To His Excellency Lachlan Macquarie :
T'was said of Cosar that by erecting Pompey’s statue he established his own, we wish not to perpetuate our own unfortunate memories but we wish through the medium of the Sydney Gazette to record the unsolicited tribute of praise so justly due to those with whom we crossed the vast expanse of water which rises and falls between this colony and the shores of our beloved Hibernia, Captain Thomas Raine being entrusted with the care of one hundred and fifty men and appointed by an Government which we still hold most dear to our hearts and our memories to convey us to the place of our destination. 'T'is for us to bear witness to the equity of his conduct towards us, 'tis for us to appreciate the many comforts and privileges we enjoyed and we hesitate not to say, unanimously. He is most worthy our highest praise, and we join in prayer that the Blessing of Heaven may light on his dwelling. To have sailed with Captain Raine under our unfortunate circumstances, is to us the cause of the liveliest gratitude, nor, shall it be said Irishmen are void of gratitude. No, No, 'Tis a delightful sensation predominant in our breasts to give intrinsic merit its due, and Captain Raine is in our estimation the skilful navigator the judicious commander, the promoter of unity, the conciliating friend, the vigilant philanthropist and as Howard stung with bitter pangs to hear the mournful moans of the miserable prisoners in the dungeons of Europe, advocated to obtain an alleviation of their sufferings, so Captain Raine has spared no trouble in removing everything that could possibly contribute to the ill health or to the discomfort of us, his ill-fated prisoners.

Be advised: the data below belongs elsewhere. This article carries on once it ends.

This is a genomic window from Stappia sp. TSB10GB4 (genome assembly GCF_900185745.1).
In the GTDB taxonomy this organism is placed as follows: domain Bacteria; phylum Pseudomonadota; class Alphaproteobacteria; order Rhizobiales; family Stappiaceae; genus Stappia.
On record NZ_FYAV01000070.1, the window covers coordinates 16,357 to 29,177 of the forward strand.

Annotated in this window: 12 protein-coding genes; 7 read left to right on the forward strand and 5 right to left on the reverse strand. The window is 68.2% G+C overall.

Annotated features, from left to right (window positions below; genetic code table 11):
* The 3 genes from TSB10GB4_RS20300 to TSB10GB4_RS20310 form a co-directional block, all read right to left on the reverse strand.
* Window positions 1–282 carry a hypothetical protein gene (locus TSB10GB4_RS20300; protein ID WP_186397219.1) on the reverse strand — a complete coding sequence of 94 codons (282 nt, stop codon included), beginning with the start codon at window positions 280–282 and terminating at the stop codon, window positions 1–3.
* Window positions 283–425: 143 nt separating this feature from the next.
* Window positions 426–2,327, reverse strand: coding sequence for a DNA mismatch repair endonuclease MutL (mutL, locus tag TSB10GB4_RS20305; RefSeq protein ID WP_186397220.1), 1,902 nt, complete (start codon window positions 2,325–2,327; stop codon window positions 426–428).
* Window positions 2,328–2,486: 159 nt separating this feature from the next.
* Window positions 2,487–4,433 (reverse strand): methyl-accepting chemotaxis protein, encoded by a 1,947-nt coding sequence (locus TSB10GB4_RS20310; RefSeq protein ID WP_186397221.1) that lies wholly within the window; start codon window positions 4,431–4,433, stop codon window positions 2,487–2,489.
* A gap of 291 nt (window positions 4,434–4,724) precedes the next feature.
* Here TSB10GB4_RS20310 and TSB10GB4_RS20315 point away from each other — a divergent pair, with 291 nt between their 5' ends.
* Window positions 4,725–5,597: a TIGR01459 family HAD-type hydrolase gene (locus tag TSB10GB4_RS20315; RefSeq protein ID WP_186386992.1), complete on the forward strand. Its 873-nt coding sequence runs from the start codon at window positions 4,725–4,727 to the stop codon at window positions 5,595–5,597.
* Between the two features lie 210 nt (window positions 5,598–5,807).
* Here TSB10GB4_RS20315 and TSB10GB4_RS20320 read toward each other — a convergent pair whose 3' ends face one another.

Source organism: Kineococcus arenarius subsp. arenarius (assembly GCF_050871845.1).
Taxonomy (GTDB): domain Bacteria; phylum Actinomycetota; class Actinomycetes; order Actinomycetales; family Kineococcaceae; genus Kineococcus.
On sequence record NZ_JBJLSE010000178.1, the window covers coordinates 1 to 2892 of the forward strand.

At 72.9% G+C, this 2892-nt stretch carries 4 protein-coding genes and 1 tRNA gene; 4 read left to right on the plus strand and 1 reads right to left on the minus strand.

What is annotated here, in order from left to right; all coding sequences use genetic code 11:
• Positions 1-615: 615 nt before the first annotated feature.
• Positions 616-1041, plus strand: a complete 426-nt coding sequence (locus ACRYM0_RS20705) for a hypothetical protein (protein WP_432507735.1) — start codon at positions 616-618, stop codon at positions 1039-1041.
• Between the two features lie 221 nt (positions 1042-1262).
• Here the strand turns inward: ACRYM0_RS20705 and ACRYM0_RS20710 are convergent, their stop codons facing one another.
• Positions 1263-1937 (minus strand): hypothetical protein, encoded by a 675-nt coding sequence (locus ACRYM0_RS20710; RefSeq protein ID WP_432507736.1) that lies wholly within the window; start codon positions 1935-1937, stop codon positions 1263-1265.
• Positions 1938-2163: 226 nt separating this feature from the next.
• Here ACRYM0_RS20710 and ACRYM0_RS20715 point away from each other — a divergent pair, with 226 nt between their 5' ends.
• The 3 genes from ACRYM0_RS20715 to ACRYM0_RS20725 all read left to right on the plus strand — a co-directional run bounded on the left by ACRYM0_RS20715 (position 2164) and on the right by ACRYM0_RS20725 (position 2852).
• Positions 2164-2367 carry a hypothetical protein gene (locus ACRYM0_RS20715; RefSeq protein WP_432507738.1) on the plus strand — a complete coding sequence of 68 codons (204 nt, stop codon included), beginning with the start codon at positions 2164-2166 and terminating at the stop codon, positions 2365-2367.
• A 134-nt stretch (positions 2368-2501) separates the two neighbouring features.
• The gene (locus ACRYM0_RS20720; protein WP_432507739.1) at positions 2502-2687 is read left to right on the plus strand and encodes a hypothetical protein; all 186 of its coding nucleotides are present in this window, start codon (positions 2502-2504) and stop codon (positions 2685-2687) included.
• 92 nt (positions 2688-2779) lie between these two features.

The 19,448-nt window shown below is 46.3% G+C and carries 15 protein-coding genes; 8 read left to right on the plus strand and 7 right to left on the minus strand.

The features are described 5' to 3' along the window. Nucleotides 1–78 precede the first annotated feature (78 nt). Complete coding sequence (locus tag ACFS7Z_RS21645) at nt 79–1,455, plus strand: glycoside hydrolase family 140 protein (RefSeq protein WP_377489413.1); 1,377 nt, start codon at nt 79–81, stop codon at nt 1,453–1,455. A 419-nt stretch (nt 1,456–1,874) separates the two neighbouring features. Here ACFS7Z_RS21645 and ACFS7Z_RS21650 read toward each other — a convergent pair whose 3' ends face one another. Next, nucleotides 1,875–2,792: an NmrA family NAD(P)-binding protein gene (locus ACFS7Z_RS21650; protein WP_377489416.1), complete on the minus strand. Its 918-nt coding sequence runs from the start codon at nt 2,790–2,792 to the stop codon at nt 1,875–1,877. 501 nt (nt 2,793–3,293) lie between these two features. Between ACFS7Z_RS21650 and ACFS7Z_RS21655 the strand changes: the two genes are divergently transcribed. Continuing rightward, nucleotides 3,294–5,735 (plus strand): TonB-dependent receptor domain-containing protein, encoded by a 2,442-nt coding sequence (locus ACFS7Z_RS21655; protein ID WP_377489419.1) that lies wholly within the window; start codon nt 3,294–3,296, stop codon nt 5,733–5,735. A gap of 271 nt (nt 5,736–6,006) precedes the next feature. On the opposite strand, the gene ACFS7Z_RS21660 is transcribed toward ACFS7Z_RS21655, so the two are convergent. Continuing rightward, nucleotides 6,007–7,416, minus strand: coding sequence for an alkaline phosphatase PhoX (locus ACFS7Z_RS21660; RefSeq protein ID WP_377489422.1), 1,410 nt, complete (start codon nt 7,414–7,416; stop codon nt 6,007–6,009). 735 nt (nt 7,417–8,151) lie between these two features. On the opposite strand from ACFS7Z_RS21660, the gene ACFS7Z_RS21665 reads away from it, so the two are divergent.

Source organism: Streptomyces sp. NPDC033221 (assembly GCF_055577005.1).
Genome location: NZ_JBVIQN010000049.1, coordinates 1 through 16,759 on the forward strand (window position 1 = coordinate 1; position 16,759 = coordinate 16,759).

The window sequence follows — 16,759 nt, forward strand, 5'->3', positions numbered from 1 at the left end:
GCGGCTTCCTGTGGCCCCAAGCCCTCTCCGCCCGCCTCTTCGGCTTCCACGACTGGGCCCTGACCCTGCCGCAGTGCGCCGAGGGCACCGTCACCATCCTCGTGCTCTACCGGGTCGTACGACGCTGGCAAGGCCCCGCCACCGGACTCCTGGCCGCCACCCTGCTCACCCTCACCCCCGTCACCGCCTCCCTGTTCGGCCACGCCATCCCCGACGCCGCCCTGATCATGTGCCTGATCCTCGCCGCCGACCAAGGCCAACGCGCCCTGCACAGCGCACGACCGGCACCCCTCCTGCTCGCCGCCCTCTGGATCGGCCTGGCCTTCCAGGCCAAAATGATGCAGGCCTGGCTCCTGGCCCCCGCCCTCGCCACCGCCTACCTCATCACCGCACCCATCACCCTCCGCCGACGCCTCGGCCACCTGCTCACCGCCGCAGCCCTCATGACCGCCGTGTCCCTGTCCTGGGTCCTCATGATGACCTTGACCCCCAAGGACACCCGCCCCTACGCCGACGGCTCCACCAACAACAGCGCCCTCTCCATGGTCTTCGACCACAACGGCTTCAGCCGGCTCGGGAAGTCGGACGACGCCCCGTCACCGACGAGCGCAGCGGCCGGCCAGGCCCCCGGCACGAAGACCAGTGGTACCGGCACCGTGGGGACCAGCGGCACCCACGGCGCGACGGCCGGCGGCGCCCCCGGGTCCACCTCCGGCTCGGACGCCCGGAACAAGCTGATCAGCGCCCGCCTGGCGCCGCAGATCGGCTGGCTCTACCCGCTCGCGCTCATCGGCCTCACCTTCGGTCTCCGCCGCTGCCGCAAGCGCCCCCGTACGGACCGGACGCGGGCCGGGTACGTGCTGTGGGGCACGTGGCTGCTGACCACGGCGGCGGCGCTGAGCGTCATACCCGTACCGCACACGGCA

The inimitable cleanliness of the ship the salubrious ventilation, and the useful and frequent fumigations and that we were astonished to see performed by his own hands, have been the means of great comfort and we trust while we exhibited this as an example to others, we hope that as his years roll over his head, this memento of our affection regard and indeed duty may be immeasurably established by others. Nor should we feel satisfied were we to throw out pen into the shade till we have borne our tribute, of praise to Doctor Bayly for the unwearied attention which he has evinced while the leaden hand of pale distress had added point to our sufferings and increased the load of our misfortunes. The salubrious, the needful, the timely and rejoice to say the efficacious draught has always been administered. His sedulous and paternal attention to our ailments and his unremitted kindnesses have been as the rays of the sun. Dispelling the damp and chill of our gloom and lot, and while God bless him say every tongue, we are of opinion he merits the prompt attention of our Government who seldom suffers merit to go unrewarded. To Mr. Edwardson, Mr. Hall, Mr. Griffin, the Mates of the Ship and to Mr. Winders the purser we also feel it a felicity to have this opportunity of expressing our thanks for their gentlemanly demeanour towards us, the ships company all, all, following the example of our much beloved but not sufficiently applauded Captain.